Public Policy Update

Good news and bad for psychology in the Administration's budget plan.

President Bush's fiscal year (FY) 2003 budget, submitted to Congress on Feb. 4, reflects the Administration's three key spending priorities: winning the war against terrorism, protecting the nation at home and boosting the economy. The budget's call for increased funding for defense and biomedical research would benefit psychological science. But cuts in domestic programs would limit opportunities for psychological services and the education and training of psychologists.

The following is a brief analysis of some of the budget items of particular interest to APA members.

Addressing the needs of the uninsured

The silver lining in President Bush's budget request is the Administration's commitment to strengthen and expand access to health-care services for the uninsured and the underinsured. The number of uninsured Americans now exceeds 41 million. For the second year in a row, the administration's budget increases funding for the nation's network of health centers, which provide health care for the uninsured and underinsured. In the FY 2003 budget, the Health Centers program would receive an 8.5 percent boost of $114 million over FY 2002 for a total of $1.5 billion.

The President's budget also proposes tax credits of $3,000 for families and $1,000 for individuals for the purchase of health insurance. The tax credit is for individuals and families who are neither covered by an employee plan nor enrolled in public programs, and who may have the most difficulty finding affordable health coverage. Yet, the low-cost, low-coverage plans that may be available typically require individuals to pay high deductibles and do not provide comprehensive coverage. Uninsured individuals are thus compelled to spend more out of pocket for less coverage than offered in employer plans.

Narrowing the substance abuse treatment gap

President Bush has requested $126 million for the Center for Substance Abuse Treatment to reach out to the 3.9 million drug users in the United States (as indicated by national survey data) who do not receive treatment. However, this increase comes at the expense of the other two centers comprising the Substance Abuse and Mental Health Services Administration (SAMHSA)--more specifically, a $45 million cut for the Center for Substance Abuse Prevention and a mere $212,000 increase for the Center for Mental Health Services. Overall, the $3.2 billion slated for SAMHSA in the President's FY 2003 budget reflects just a 1.8 percent increase of $55 million over the FY 2002 level.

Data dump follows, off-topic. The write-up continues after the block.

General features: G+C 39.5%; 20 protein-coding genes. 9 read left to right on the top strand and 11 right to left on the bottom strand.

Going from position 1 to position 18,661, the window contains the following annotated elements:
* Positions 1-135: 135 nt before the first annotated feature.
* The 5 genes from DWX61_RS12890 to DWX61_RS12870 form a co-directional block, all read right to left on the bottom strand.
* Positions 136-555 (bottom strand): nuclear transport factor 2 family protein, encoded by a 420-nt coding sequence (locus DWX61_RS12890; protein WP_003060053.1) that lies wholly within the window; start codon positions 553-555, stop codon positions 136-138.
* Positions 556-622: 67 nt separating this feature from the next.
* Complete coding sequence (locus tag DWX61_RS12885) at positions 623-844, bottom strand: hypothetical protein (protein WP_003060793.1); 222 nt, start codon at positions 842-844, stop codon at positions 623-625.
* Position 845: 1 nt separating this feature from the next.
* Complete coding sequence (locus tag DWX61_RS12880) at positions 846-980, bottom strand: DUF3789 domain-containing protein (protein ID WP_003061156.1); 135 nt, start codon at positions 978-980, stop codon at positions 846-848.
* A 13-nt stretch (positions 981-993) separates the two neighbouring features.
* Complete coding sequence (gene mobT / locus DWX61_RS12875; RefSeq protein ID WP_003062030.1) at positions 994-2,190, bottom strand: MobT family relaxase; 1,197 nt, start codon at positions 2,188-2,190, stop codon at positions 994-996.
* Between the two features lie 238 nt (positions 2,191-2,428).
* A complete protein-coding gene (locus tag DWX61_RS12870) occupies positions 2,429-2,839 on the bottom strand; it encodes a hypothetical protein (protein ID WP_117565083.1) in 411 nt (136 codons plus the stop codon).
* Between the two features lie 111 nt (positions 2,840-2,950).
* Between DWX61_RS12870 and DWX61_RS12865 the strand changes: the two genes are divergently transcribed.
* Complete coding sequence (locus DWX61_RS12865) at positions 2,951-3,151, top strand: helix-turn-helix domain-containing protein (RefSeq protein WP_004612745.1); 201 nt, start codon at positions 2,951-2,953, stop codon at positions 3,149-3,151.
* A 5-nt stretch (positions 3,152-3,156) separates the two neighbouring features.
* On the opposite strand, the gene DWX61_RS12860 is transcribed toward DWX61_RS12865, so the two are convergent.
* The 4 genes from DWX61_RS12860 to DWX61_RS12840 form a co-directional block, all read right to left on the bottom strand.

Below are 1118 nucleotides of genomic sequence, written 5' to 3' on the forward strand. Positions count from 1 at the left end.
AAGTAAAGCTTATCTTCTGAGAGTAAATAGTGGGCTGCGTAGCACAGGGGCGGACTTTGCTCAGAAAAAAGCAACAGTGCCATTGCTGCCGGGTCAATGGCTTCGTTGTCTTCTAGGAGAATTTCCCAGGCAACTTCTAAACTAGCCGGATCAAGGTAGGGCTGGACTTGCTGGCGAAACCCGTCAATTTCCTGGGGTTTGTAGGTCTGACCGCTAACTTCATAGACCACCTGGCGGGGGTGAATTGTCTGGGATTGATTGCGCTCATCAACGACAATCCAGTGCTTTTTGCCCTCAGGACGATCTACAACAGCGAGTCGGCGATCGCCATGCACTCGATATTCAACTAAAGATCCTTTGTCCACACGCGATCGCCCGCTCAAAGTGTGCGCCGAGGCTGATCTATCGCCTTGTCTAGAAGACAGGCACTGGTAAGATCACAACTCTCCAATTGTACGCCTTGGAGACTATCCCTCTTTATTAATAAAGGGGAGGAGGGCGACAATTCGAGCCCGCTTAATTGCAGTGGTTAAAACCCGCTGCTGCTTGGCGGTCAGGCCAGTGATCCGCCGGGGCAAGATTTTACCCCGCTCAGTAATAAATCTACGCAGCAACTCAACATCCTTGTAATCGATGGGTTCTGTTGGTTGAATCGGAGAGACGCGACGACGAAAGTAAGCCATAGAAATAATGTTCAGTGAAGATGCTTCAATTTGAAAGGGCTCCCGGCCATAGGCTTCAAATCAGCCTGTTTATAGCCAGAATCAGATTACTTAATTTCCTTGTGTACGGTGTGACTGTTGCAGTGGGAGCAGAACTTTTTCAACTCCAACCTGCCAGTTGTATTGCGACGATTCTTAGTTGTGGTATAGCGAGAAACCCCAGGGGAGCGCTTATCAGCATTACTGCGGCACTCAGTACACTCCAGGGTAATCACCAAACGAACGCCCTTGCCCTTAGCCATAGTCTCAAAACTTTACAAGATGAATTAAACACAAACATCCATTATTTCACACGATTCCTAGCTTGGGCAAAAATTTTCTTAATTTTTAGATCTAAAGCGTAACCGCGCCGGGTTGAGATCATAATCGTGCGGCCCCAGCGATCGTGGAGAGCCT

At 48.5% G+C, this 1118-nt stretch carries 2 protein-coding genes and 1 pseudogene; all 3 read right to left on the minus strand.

Assistance for children in foster care

While most federal children's programs received level funding under the proposed FY 2003 budget, the Promoting Safe and Stable Families program received an increase of $130 million for a total of $505 million. Services funded through this program help to prevent child abuse and neglect, return children safely from foster care to their families, and help children find and adjust to permanent adoptive homes. Almost half of this increase will be used to fund education and training vouchers for young people who are leaving foster care so that they can pursue vocational training or higher education.

Education programs

The President's budget marks the smallest increase for the Department of Education in more than six years. Most of the increases are for the President's signature programs that enjoy broad bipartisan political support, such as the Reading First initiative (a $100 million increase to $1 billion), the Disadvantaged Education Program (a $1 billion increase in the Title I program to $11.4 billion) and the Special Education program (a $1 billion increase to $8.5 billion).

The Office of Educational Research and Improvement (OERI) is slated for a $47 million increase, highlighting the priority placed on education research. The budget calls for $20 million for reading comprehension research and $15 million for randomized trials of preschool curricula. OERI will also contribute $20 million, as it is in FY 2002, for the Interagency Education Research Initiative, a collaborative effort to build a knowledge base for improving educational practice by fostering innovative research on basic learning, teaching, and organizational mechanisms and developing sustainable and scalable interventions in reading, mathematics and science education.